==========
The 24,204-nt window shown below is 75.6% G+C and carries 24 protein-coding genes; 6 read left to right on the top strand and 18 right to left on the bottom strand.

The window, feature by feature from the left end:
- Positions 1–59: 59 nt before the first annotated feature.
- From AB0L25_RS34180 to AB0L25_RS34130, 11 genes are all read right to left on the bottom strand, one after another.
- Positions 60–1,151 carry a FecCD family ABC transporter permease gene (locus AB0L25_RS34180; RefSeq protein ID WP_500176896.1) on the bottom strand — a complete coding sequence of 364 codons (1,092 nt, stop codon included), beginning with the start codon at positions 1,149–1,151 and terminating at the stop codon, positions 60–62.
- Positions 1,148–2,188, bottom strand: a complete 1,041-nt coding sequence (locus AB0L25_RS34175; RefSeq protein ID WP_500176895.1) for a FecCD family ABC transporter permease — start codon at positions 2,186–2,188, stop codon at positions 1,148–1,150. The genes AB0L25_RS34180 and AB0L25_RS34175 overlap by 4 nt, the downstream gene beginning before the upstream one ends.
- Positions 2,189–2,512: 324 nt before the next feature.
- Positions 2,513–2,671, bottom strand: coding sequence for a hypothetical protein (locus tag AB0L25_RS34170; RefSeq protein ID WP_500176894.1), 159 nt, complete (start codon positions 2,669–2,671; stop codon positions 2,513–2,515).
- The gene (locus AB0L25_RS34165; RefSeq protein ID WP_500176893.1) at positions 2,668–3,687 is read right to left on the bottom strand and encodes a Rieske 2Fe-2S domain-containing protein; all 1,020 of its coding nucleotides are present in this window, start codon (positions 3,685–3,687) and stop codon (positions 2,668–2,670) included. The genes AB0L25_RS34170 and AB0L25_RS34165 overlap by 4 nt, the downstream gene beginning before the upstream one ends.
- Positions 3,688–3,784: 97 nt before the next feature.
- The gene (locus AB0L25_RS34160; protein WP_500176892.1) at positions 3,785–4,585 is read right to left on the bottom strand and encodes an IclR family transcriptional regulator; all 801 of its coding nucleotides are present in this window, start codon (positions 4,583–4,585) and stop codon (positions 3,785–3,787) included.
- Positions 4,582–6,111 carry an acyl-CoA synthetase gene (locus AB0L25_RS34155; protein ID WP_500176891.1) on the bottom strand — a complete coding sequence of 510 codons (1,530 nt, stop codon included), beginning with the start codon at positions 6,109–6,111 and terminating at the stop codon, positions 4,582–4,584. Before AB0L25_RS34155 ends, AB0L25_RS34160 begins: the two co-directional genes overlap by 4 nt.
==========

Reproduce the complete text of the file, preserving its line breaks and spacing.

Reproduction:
The 24,204-nt window shown below is 75.6% G+C and carries 24 protein-coding genes; 6 read left to right on the top strand and 18 right to left on the bottom strand.

The window, feature by feature from the left end:
- Positions 1–59: 59 nt before the first annotated feature.
- From AB0L25_RS34180 to AB0L25_RS34130, 11 genes are all read right to left on the bottom strand, one after another.
- Positions 60–1,151 carry a FecCD family ABC transporter permease gene (locus AB0L25_RS34180; RefSeq protein ID WP_500176896.1) on the bottom strand — a complete coding sequence of 364 codons (1,092 nt, stop codon included), beginning with the start codon at positions 1,149–1,151 and terminating at the stop codon, positions 60–62.
- Positions 1,148–2,188, bottom strand: a complete 1,041-nt coding sequence (locus AB0L25_RS34175; RefSeq protein ID WP_500176895.1) for a FecCD family ABC transporter permease — start codon at positions 2,186–2,188, stop codon at positions 1,148–1,150. The genes AB0L25_RS34180 and AB0L25_RS34175 overlap by 4 nt, the downstream gene beginning before the upstream one ends.
- Positions 2,189–2,512: 324 nt before the next feature.
- Positions 2,513–2,671, bottom strand: coding sequence for a hypothetical protein (locus tag AB0L25_RS34170; RefSeq protein ID WP_500176894.1), 159 nt, complete (start codon positions 2,669–2,671; stop codon positions 2,513–2,515).
- The gene (locus AB0L25_RS34165; RefSeq protein ID WP_500176893.1) at positions 2,668–3,687 is read right to left on the bottom strand and encodes a Rieske 2Fe-2S domain-containing protein; all 1,020 of its coding nucleotides are present in this window, start codon (positions 3,685–3,687) and stop codon (positions 2,668–2,670) included. The genes AB0L25_RS34170 and AB0L25_RS34165 overlap by 4 nt, the downstream gene beginning before the upstream one ends.
- Positions 3,688–3,784: 97 nt before the next feature.
- The gene (locus AB0L25_RS34160; protein WP_500176892.1) at positions 3,785–4,585 is read right to left on the bottom strand and encodes an IclR family transcriptional regulator; all 801 of its coding nucleotides are present in this window, start codon (positions 4,583–4,585) and stop codon (positions 3,785–3,787) included.
- Positions 4,582–6,111 carry an acyl-CoA synthetase gene (locus AB0L25_RS34155; protein ID WP_500176891.1) on the bottom strand — a complete coding sequence of 510 codons (1,530 nt, stop codon included), beginning with the start codon at positions 6,109–6,111 and terminating at the stop codon, positions 4,582–4,584. Before AB0L25_RS34155 ends, AB0L25_RS34160 begins: the two co-directional genes overlap by 4 nt.